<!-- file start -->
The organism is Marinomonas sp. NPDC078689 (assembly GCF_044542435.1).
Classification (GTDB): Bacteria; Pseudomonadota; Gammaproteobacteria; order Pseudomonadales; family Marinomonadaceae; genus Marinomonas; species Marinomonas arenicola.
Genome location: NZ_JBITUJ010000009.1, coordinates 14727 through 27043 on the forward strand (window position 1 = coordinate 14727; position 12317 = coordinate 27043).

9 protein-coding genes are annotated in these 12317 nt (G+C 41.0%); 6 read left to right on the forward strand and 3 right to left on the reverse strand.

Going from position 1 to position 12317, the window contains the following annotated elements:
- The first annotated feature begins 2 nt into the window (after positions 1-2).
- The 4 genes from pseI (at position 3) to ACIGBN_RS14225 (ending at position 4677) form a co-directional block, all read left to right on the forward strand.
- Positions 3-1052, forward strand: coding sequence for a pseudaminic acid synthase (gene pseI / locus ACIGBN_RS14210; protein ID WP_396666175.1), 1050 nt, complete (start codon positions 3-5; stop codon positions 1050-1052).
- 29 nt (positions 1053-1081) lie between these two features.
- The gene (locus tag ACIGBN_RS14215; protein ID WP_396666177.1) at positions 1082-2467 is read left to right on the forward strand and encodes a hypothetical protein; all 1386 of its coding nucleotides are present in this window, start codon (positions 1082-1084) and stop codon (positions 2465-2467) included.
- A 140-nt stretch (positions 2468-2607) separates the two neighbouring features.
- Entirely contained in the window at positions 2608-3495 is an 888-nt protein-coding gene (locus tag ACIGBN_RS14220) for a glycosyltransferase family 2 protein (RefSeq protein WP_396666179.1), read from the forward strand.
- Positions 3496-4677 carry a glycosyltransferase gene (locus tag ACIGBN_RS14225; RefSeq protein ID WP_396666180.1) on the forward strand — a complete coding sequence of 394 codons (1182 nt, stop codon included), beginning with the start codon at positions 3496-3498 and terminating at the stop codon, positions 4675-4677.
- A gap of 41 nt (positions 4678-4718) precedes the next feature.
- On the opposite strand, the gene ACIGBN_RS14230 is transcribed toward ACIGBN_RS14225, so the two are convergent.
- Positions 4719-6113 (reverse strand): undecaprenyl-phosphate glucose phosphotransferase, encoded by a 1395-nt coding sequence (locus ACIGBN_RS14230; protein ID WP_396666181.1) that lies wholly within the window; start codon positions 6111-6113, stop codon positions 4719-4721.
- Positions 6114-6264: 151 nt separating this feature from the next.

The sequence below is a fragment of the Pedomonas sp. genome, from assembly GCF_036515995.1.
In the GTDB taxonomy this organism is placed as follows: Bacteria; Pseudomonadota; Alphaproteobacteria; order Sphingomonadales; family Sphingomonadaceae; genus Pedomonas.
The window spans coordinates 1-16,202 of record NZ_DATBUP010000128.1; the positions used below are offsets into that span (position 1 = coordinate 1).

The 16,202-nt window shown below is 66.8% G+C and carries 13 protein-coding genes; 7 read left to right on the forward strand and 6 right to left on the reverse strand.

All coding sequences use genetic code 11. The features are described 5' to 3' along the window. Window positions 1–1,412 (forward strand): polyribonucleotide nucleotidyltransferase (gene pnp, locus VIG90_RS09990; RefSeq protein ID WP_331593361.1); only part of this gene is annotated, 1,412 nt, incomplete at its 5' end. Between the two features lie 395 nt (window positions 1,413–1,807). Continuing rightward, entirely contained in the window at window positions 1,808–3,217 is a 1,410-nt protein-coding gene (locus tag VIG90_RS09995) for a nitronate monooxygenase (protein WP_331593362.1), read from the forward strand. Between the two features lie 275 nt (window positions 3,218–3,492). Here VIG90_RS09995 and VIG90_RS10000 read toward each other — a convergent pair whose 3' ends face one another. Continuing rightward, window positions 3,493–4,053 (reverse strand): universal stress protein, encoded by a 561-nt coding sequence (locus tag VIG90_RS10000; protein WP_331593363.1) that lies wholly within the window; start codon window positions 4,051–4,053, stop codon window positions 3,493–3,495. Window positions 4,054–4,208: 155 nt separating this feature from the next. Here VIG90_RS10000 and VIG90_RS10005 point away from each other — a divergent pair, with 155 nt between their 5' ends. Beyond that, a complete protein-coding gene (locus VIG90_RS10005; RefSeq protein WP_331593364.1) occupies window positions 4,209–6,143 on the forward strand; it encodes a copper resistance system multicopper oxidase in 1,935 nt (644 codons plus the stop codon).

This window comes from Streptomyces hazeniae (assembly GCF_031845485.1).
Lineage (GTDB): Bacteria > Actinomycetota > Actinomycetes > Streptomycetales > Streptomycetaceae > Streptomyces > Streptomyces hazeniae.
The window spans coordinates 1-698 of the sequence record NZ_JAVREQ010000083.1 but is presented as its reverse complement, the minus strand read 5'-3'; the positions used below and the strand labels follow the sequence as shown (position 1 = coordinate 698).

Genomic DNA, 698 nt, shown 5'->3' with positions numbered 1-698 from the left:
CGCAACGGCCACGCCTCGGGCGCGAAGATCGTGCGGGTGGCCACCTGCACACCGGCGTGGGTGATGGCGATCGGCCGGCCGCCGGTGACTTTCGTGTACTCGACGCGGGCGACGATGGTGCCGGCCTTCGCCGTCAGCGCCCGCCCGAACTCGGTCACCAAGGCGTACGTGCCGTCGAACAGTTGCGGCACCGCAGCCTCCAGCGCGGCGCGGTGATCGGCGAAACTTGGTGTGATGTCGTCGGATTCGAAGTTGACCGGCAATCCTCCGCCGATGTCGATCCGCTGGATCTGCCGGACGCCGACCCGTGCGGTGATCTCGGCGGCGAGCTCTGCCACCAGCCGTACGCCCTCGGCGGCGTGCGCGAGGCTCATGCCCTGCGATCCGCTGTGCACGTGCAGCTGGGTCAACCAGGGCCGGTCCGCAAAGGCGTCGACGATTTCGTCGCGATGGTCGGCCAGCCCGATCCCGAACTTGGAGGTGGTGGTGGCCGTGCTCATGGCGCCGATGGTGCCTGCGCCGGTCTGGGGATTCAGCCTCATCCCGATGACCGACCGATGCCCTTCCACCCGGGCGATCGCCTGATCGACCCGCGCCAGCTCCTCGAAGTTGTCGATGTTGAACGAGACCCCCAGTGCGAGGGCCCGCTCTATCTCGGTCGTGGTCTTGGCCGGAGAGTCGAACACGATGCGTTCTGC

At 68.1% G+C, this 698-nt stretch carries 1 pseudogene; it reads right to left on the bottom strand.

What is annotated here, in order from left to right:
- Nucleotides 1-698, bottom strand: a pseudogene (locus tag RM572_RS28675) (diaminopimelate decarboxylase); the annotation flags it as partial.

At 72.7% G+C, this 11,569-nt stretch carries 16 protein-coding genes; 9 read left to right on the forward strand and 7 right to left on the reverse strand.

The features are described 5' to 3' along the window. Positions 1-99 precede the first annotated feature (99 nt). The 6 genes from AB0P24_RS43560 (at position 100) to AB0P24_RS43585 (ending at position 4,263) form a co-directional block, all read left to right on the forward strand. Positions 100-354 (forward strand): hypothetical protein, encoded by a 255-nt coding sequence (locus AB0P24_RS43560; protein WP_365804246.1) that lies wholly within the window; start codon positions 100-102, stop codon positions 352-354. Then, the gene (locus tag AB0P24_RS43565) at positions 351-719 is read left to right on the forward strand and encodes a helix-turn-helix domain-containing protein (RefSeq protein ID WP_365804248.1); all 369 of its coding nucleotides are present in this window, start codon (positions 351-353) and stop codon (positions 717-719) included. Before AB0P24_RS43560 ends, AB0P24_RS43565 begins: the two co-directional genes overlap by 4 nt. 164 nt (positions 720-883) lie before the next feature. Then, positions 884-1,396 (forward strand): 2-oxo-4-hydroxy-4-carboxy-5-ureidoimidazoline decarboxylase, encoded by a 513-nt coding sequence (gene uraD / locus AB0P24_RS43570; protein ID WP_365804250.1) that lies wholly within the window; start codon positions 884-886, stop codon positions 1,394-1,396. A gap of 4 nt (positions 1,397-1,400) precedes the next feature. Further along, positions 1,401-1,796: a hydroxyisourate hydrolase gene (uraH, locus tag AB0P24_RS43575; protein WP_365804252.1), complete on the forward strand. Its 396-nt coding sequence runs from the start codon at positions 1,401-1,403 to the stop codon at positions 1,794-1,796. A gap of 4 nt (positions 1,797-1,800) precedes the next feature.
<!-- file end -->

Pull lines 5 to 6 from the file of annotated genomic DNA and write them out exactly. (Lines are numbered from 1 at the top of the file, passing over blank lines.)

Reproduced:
Going from position 1 to position 12317, the window contains the following annotated elements:
- The first annotated feature begins 2 nt into the window (after positions 1-2).